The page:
Tender Offers: What Companies Need to Know
You've spent years building up your startup, and now it's finally taking off. Growth is accelerating, revenue is climbing, and you're thinking about funding options to fuel expansion. One day, out of the blue, you get an unsolicited offer from a big company to buy your startup for an attractive price. This is known as a tender offer, and it can be tempting when growth is hard and an exit could set you up for life. But before you sign on the dotted line, it's important to understand exactly what a tender offer is and the implications it could have. In this article, we'll break down how tender offers work, key considerations for evaluating one, and steps you can take to get the best deal for your startup.
Growth may be hard, but selling too soon could be even harder.
Do your homework and don't leave money on the table.
What Is a Tender Offer?
A tender offer is when an investor makes an offer to purchase some or all of a company's shares directly from existing shareholders. Usually, the offer is at a premium to the current market price, hoping that shareholders will sell at a profit.
For startups, a tender offer often means your company has gained the interest of an investor. But it also means you need to act quickly to review the offer and determine the best path forward for your business and shareholders.
Assessing the Offer
Carefully analyze the offer details. Consider the offer price, the number of shares the investor wants to buy, and their goals. Do they want control or just a stake? You'll want to evaluate how the new investor might impact your company's direction.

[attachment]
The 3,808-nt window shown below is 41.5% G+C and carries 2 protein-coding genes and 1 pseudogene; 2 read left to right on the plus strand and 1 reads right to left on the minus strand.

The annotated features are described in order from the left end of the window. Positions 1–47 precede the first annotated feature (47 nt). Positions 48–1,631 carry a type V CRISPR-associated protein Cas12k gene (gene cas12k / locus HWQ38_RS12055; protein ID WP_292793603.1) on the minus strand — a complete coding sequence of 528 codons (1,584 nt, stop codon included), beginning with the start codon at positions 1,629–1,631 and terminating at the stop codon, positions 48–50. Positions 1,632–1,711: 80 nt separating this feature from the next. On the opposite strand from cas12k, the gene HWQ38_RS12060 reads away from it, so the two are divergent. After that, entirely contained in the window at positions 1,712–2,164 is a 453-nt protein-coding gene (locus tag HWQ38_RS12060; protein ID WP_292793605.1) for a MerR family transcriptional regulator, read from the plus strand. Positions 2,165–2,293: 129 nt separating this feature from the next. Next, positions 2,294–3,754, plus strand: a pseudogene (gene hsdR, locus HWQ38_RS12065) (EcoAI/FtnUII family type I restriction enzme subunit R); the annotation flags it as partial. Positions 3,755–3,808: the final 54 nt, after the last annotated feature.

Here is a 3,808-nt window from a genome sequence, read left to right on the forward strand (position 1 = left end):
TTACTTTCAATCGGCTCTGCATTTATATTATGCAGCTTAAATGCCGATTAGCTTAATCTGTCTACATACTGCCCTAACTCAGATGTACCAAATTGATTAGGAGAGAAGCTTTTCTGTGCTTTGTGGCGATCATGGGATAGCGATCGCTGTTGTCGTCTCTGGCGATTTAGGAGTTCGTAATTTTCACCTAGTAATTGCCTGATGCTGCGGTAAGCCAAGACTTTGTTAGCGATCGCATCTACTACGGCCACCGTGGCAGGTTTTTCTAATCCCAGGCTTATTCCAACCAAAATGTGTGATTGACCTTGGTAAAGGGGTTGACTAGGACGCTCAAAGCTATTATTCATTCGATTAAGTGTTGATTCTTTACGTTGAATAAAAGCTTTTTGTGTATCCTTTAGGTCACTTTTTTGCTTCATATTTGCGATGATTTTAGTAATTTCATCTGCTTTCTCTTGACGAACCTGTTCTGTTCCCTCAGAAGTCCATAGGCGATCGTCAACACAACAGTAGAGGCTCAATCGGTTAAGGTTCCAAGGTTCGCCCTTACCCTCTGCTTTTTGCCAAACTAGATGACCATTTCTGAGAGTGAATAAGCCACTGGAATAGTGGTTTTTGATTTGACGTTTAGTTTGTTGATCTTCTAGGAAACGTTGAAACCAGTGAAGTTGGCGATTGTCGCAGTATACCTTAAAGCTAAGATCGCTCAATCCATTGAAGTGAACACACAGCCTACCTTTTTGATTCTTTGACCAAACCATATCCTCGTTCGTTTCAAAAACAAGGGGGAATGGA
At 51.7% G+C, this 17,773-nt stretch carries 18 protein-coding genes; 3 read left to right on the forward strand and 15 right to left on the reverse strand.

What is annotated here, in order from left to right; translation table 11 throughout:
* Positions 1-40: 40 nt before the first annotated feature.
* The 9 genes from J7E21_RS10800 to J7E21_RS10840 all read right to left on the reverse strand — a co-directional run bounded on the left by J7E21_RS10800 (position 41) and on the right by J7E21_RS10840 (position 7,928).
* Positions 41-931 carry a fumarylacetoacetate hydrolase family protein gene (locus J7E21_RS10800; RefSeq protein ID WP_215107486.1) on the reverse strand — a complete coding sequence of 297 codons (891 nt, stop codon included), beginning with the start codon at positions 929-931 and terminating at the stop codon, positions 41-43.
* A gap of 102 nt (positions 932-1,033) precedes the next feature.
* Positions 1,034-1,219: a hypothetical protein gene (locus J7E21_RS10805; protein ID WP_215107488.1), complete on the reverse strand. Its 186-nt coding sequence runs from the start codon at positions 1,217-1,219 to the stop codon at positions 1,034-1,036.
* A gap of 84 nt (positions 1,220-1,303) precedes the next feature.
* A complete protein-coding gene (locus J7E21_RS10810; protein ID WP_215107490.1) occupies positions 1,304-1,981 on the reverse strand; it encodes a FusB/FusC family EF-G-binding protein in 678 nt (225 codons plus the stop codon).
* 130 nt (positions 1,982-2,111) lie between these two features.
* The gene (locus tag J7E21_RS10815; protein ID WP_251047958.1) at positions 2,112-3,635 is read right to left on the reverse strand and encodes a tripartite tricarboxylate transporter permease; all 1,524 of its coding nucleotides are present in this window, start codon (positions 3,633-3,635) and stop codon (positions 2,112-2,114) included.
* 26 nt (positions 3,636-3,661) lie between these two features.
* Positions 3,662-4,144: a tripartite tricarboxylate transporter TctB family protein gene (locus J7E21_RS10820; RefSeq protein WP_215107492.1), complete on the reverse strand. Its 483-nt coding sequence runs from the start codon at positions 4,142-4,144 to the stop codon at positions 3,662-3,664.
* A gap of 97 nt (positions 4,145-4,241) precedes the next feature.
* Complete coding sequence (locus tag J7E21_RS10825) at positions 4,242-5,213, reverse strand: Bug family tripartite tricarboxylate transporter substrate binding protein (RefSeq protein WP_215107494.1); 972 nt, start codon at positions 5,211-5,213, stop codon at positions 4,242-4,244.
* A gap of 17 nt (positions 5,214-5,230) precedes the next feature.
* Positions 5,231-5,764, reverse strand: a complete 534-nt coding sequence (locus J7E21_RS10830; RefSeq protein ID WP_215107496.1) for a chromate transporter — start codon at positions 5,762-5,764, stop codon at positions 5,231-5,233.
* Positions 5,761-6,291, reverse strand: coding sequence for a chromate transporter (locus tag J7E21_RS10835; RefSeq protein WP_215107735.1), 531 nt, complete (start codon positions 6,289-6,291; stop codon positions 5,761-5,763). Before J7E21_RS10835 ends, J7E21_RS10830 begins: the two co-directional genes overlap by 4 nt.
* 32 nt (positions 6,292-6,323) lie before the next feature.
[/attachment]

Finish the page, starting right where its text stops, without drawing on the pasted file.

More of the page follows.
Consult your board of directors and legal counsel. They can help determine if the offer is fair and in the best interests of your company. You may want to negotiate the offer or explore other options.
Responding to Shareholders
Shareholders will likely have questions about the offer. Be transparent in communicating details about the investor, offer terms, and your assessment. Let shareholders know if you recommend accepting or rejecting the offer.
Provide a reasonable amount of time for them to make a decision. If some or all shareholders accept the offer, you will need to facilitate the share transfer and payment process on their behalf.
A tender offer is a big step, but with the right partners and approach, it could help propel your startup to new heights.
Carefully weigh all options to make the choice that's right for your business.
How a Tender Offer Works
A tender offer allows an investor to buy a large number of shares in a public company, usually at a premium over the current market price. If successful, the investor gains control of the target company.
As a startup founder, you need to know how tender offers work in case your company becomes the target. First, an investor will announce their intent to purchase a certain number of shares at a specified price, typically 10-30% over market value. They'll also set an expiration date for shareholders to tender their shares.
If enough shares are tendered, the offer is successful and the investor purchases them, gaining control of your company. If not enough shares are tendered, the offer fails and shares continue trading as usual.
There are a few ways companies can respond to a tender offer:
- Recommend that shareholders accept or reject the offer. As CEO, you'll need to determine if the offer is fair and in the company's best interest.
- Look for a "white knight" - an alternative investor willing to buy shares at a higher price. This counteroffer encourages shareholders to reject the initial tender offer.
- Implement defensive tactics like a poison pill to make the target less attractive. But this risks shareholder lawsuits if not handled properly.
In the end, as a startup founder, the choice comes down to whether losing control of your company is worth the premium offered to shareholders. It's not an easy decision, but understanding how tender offers work is the first step to navigating one successfully.
What are the different types of tender offers for private companies?
There are a few common types of tender offers for private companies:
Friendly Tender Offers
A friendly tender offer is when a company's board of directors approves and recommends the offer to shareholders. The board believes the offer is in the best interest of the company and shareholders. Friendly offers typically have a higher chance of success since the board's recommendation carries weight with shareholders.
Hostile Tender Offers